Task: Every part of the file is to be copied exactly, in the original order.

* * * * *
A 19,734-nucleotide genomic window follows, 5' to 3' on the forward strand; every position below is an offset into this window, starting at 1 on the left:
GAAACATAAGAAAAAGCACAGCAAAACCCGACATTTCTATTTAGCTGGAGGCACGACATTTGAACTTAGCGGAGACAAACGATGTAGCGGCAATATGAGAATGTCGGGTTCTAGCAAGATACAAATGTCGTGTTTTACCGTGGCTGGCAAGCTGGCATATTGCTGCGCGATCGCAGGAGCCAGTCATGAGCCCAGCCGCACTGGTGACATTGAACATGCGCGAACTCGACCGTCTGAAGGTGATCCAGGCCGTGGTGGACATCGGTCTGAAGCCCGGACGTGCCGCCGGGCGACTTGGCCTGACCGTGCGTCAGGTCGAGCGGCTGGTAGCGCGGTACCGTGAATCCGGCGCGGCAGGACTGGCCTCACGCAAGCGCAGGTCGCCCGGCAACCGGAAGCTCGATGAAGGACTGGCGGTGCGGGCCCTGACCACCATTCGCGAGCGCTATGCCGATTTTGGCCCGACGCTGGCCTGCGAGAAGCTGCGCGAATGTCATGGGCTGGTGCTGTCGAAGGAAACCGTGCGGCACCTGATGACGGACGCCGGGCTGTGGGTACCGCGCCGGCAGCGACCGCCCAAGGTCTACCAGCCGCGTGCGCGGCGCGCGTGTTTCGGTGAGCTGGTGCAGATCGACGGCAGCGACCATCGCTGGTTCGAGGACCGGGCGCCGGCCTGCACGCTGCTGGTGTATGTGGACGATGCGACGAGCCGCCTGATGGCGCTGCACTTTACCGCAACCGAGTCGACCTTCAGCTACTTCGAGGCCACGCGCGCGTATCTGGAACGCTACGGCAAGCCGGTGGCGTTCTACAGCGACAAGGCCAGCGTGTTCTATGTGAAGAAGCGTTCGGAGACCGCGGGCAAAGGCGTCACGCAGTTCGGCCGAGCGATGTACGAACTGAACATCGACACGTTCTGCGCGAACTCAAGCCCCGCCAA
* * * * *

A 19,734-nucleotide genomic window follows, 5' to 3' on the forward strand; every position below is an offset into this window, starting at 1 on the left:
GAAACATAAGAAAAAGCACAGCAAAACCCGACATTTCTATTTAGCTGGAGGCACGACATTTGAACTTAGCGGAGACAAACGATGTAGCGGCAATATGAGAATGTCGGGTTCTAGCAAGATACAAATGTCGTGTTTTACCGTGGCTGGCAAGCTGGCATATTGCTGCGCGATCGCAGGAGCCAGTCATGAGCCCAGCCGCACTGGTGACATTGAACATGCGCGAACTCGACCGTCTGAAGGTGATCCAGGCCGTGGTGGACATCGGTCTGAAGCCCGGACGTGCCGCCGGGCGACTTGGCCTGACCGTGCGTCAGGTCGAGCGGCTGGTAGCGCGGTACCGTGAATCCGGCGCGGCAGGACTGGCCTCACGCAAGCGCAGGTCGCCCGGCAACCGGAAGCTCGATGAAGGACTGGCGGTGCGGGCCCTGACCACCATTCGCGAGCGCTATGCCGATTTTGGCCCGACGCTGGCCTGCGAGAAGCTGCGCGAATGTCATGGGCTGGTGCTGTCGAAGGAAACCGTGCGGCACCTGATGACGGACGCCGGGCTGTGGGTACCGCGCCGGCAGCGACCGCCCAAGGTCTACCAGCCGCGTGCGCGGCGCGCGTGTTTCGGTGAGCTGGTGCAGATCGACGGCAGCGACCATCGCTGGTTCGAGGACCGGGCGCCGGCCTGCACGCTGCTGGTGTATGTGGACGATGCGACGAGCCGCCTGATGGCGCTGCACTTTACCGCAACCGAGTCGACCTTCAGCTACTTCGAGGCCACGCGCGCGTATCTGGAACGCTACGGCAAGCCGGTGGCGTTCTACAGCGACAAGGCCAGCGTGTTCTATGTGAAGAAGCGTTCGGAGACCGCGGGCAAAGGCGTCACGCAGTTCGGCCGAGCGATGTACGAACTGAACATCGACACGTTCTGCGCGAACTCAAGCCCCGCCAA